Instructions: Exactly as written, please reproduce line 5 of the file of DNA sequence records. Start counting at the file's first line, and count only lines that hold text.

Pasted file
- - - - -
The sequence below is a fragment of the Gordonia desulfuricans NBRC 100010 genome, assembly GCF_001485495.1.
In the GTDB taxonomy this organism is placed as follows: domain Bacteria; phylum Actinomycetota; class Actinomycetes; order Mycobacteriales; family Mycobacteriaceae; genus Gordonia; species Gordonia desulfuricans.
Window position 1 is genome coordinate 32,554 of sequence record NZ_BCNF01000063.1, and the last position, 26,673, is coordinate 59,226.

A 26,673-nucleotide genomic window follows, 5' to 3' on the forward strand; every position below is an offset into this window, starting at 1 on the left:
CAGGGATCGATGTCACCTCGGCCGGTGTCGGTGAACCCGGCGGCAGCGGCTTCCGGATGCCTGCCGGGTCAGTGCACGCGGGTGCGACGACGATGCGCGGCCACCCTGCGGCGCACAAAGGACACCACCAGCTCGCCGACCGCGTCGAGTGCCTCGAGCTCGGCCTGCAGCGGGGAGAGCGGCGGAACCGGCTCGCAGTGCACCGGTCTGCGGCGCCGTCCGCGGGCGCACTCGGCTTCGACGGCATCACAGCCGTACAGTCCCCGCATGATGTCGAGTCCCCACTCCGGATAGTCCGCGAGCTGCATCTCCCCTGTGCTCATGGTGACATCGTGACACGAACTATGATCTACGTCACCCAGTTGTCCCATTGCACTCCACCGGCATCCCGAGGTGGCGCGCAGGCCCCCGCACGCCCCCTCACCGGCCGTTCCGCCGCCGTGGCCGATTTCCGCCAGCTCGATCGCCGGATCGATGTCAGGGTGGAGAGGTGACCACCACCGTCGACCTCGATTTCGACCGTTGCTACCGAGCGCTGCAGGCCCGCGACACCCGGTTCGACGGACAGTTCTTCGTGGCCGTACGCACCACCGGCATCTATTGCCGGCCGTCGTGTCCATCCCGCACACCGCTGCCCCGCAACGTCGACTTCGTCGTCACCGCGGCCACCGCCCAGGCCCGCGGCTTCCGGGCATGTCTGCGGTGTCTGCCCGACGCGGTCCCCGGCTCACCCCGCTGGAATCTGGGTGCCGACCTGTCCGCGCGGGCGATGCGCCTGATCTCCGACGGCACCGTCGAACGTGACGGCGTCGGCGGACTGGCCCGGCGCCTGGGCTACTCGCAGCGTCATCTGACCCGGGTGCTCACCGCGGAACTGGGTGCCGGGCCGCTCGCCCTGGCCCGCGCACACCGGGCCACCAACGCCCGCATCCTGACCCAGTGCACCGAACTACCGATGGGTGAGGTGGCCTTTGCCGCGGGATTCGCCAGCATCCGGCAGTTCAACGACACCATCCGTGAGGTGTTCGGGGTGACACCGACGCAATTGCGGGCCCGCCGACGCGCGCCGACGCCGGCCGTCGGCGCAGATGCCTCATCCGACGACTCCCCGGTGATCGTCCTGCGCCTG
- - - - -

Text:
CAGGGATCGATGTCACCTCGGCCGGTGTCGGTGAACCCGGCGGCAGCGGCTTCCGGATGCCTGCCGGGTCAGTGCACGCGGGTGCGACGACGATGCGCGGCCACCCTGCGGCGCACAAAGGACACCACCAGCTCGCCGACCGCGTCGAGTGCCTCGAGCTCGGCCTGCAGCGGGGAGAGCGGCGGAACCGGCTCGCAGTGCACCGGTCTGCGGCGCCGTCCGCGGGCGCACTCGGCTTCGACGGCATCACAGCCGTACAGTCCCCGCATGATGTCGAGTCCCCACTCCGGATAGTCCGCGAGCTGCATCTCCCCTGTGCTCATGGTGACATCGTGACACGAACTATGATCTACGTCACCCAGTTGTCCCATTGCACTCCACCGGCATCCCGAGGTGGCGCGCAGGCCCCCGCACGCCCCCTCACCGGCCGTTCCGCCGCCGTGGCCGATTTCCGCCAGCTCGATCGCCGGATCGATGTCAGGGTGGAGAGGTGACCACCACCGTCGACCTCGATTTCGACCGTTGCTACCGAGCGCTGCAGGCCCGCGACACCCGGTTCGACGGACAGTTCTTCGTGGCCGTACGCACCACCGGCATCTATTGCCGGCCGTCGTGTCCATCCCGCACACCGCTGCCCCGCAACGTCGACTTCGTCGTCACCGCGGCCACCGCCCAGGCCCGCGGCTTCCGGGCATGTCTGCGGTGTCTGCCCGACGCGGTCCCCGGCTCACCCCGCTGGAATCTGGGTGCCGACCTGTCCGCGCGGGCGATGCGCCTGATCTCCGACGGCACCGTCGAACGTGACGGCGTCGGCGGACTGGCCCGGCGCCTGGGCTACTCGCAGCGTCATCTGACCCGGGTGCTCACCGCGGAACTGGGTGCCGGGCCGCTCGCCCTGGCCCGCGCACACCGGGCCACCAACGCCCGCATCCTGACCCAGTGCACCGAACTACCGATGGGTGAGGTGGCCTTTGCCGCGGGATTCGCCAGCATCCGGCAGTTCAACGACACCATCCGTGAGGTGTTCGGGGTGACACCGACGCAATTGCGGGCCCGCCGACGCGCGCCGACGCCGGCCGTCGGCGCAGATGCCTCATCCGACGACTCCCCGGTGATCGTCCTGCGCCTG